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UK scientists warn of 'no-deal' Brexit's impact on research

Xinhua | Updated: 2018-09-18 00:57
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LONDON, Sept. 17 - Prominent British scientists warned on Monday of the impact of Britain leaving the European Union (EU) without a deal, which could affect scientific research immediately and could take years to build.

"Britain has benefited enormously from talent from the EU", and "one reason that UK has done very well in science ... is because it has been so open to talent from all over the world, especially from the EU the last four decades," Sir Venki Ramakrishnan, president of The Royal Society, said at a press briefing.

He was joined by two renowned British scientists and former presidents of The Royal Society, Sir Paul Nurse and Lord Martin Rees, at the event.

Many in Britain's science communities have voiced their concern about the uncertainty surrounding the Brexit process which might affect Britain's scientific innovation and development in the long term.

Britain could lose access to over one billion pounds a year in EU research funding, and even with British government's guarantees, UK-based researchers and small- and medium-sized enterprises will lose access to around half a billion pounds a year in research funding, according to The Royal Society.

The mobility of international researchers after Brexit is another issue. For the time being, one in six academic staff in Britain's higher education institutions are from elsewhere in the EU, figures from the Society show.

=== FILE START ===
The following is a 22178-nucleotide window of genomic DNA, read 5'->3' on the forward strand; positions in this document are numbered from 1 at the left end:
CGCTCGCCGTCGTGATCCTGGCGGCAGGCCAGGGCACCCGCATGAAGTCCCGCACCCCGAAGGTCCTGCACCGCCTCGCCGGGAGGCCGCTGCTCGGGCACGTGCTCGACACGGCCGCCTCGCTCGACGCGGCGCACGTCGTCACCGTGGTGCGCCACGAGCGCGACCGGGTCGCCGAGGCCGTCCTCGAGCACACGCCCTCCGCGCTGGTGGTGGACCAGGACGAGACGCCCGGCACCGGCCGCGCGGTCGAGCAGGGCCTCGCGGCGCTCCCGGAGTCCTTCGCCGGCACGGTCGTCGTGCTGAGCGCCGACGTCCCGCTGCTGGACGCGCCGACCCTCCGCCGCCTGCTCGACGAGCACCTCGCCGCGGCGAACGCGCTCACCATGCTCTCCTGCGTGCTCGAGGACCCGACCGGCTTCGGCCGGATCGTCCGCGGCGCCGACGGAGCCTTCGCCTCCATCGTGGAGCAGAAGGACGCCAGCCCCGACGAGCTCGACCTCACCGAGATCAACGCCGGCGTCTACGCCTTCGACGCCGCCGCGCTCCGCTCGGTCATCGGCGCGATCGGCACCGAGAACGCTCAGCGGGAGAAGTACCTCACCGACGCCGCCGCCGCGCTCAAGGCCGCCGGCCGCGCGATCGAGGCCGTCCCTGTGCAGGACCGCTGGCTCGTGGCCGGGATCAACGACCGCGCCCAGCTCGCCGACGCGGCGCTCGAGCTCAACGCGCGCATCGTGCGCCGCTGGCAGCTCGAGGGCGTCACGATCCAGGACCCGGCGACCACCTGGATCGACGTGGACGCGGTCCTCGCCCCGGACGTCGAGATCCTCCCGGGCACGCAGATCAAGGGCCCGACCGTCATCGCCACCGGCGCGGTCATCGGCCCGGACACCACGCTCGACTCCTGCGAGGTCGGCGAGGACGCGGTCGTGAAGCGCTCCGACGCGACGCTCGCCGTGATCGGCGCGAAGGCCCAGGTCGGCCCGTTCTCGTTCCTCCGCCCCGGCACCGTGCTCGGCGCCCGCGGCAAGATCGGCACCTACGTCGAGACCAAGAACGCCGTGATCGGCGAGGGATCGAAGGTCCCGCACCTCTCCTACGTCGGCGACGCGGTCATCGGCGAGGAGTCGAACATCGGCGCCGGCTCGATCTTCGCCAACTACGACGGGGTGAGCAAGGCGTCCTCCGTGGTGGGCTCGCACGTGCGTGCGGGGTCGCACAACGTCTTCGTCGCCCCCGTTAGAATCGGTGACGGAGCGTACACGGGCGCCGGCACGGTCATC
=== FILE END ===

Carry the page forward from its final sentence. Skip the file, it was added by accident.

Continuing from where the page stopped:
Britain's science communities have been calling upon the government to create the lowest possible barriers to practicing scientists seeking to move across borders after Brexit.

"International mobility has always been crucial to science, and the reason is that mobility allows ... exchange of ideas and expertise. If countries are isolated, they tend to do not very well in science," said Ramakrishnan, who is a Nobel Prize-winning biologist.

The Society urges in a press release that science needs a Brexit deal that keeps highly-skilled scientist working in the UK and ensures that international talented people still choose to come here and contribute to Britain's globally competitive science.

"It's not just health, science brings safety standards across countries and cannot be put at risk," said Nurse.

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